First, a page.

Medtronic seeks increased damages in spinal patent win against NuVasive

February 13, 2012 by MassDevice staff

Denied its request for an injunction, Medtronic seeks royalties and interest on top of a $101 million patent win for NuVasive's infringing spinal implants.


Medtronic (NYSE:MDT) wants NuVasive (NSDQ:NUVA) to pay royalties and interest on sales of spinal implants that a jury found to infringe Medtronic patents last year.

The motion follows Medtronic's September win, when a California jury awarded the med-tech titan $101 million after deciding that San Diego-based NuVasive wilfully infringed on Medtronic's patents.

After Judge Michael Anello of the U.S. District Court for Southern California shut down Medtronic's request for a permanent injunction, the company responded by asking for a percentage of NuVasive's ongoing sales and requesting $19.8 million in interest on the verdict already granted.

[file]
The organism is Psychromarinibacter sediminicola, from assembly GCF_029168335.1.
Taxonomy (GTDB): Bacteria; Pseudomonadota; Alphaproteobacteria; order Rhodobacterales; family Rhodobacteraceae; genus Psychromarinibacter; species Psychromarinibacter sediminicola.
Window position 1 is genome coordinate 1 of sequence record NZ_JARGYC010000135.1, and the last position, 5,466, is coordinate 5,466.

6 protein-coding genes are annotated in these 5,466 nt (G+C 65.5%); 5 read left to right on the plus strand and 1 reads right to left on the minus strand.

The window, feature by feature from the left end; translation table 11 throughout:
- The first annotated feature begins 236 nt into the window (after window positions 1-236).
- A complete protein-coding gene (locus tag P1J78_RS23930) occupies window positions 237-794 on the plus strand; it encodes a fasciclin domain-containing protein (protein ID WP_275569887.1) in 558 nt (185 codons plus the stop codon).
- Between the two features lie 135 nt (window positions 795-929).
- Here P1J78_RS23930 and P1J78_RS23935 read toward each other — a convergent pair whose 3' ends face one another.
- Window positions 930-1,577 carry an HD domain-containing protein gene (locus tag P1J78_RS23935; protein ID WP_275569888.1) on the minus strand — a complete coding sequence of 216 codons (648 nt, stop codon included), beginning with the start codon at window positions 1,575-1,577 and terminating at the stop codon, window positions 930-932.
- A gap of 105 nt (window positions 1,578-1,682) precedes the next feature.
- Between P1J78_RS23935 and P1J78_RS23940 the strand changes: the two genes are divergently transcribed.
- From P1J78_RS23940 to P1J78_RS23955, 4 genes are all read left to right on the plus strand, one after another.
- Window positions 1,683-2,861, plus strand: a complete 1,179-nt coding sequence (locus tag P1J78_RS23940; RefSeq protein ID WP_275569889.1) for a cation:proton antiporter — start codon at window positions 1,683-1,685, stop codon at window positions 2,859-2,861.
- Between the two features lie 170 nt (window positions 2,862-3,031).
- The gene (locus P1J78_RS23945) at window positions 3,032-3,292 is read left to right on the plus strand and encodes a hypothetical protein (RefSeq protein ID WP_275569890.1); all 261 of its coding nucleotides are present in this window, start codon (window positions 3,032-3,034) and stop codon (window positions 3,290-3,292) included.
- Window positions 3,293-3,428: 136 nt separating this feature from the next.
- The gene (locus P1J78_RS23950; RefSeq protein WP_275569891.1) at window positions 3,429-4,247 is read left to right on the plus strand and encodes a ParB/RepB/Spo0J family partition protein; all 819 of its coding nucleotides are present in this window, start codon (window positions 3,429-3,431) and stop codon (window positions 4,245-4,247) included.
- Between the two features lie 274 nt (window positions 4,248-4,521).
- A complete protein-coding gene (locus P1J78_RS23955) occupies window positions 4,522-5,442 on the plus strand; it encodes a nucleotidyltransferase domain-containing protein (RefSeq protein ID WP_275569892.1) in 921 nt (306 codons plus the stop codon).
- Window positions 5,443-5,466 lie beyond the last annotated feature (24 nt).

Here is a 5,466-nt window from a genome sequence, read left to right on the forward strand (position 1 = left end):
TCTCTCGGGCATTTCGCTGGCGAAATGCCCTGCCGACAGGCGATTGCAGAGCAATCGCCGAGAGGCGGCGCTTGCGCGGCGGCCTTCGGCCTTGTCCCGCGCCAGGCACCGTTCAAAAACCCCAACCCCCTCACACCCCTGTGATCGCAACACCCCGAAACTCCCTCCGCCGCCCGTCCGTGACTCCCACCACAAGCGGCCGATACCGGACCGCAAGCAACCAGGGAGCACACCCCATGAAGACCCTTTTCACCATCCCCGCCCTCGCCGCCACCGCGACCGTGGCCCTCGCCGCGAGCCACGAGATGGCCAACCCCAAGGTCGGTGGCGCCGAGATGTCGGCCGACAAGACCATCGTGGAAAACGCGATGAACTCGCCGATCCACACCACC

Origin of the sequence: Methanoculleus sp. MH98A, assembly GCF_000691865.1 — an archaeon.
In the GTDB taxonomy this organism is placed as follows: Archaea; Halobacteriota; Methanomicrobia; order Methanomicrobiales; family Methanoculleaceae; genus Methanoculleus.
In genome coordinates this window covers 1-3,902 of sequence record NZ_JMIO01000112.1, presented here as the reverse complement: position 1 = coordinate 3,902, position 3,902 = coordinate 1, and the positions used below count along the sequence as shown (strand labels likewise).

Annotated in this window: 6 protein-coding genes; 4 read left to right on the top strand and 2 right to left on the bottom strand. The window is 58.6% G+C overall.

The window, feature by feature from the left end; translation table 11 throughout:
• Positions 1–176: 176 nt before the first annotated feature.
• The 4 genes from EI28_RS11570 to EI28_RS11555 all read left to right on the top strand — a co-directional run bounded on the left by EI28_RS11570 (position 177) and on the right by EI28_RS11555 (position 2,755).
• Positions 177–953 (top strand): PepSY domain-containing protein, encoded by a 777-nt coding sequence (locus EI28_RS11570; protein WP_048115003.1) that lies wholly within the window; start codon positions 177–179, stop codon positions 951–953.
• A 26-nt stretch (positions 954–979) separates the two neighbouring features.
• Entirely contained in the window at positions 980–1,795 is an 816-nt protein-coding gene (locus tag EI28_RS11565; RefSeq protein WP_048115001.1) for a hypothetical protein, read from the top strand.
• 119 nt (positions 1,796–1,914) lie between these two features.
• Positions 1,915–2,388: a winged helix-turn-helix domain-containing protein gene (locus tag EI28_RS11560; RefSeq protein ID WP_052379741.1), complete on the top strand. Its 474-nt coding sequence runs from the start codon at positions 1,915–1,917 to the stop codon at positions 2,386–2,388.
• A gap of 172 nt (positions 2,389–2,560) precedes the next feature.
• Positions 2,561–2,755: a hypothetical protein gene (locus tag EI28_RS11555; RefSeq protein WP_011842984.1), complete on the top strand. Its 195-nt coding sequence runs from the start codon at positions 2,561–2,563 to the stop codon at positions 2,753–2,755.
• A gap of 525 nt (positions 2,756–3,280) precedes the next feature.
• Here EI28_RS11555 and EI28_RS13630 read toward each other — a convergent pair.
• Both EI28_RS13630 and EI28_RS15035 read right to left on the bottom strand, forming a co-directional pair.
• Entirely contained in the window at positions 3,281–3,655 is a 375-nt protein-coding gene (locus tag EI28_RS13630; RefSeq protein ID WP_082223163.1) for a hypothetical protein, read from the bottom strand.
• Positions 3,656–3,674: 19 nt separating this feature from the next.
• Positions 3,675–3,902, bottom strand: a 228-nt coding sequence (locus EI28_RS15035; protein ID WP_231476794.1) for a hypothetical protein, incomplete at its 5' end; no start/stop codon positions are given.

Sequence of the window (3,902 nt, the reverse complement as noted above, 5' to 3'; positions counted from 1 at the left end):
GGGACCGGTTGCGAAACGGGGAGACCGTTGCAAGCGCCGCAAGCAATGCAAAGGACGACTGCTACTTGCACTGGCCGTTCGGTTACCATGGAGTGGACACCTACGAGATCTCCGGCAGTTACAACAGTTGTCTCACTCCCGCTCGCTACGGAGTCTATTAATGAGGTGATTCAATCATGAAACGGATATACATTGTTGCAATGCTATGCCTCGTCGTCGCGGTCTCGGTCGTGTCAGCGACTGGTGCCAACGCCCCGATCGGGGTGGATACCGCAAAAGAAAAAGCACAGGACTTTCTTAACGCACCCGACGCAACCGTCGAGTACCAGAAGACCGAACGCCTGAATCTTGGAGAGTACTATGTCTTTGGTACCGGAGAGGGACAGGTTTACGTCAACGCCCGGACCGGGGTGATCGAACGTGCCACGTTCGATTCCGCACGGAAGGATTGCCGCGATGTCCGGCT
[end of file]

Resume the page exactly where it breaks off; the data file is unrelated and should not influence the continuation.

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"Anything less would reward NuVasive's ongoing infringement and would encourage NuVasive to continue to infringe rather than to develop its own technology," Medtronic argued in court documents. "NuVasive has the ability to pay these rates and should not be permitted to earn a substantial profit from its ongoing infringement."

Minneapolis, Minn.-based Medtronic wants 36% in royalties on 1 infringed patent, 11% on another and 7% on the 3rd, higher rates than the jury suggested.

NuVasive asked the court to refrain from setting rates to give the companies more time to negotiate on their own, or otherwise set royalties at 10% for the 1st patent, 3% for the 2nd and 2% for the 3rd, consistent with the jury's suggestion.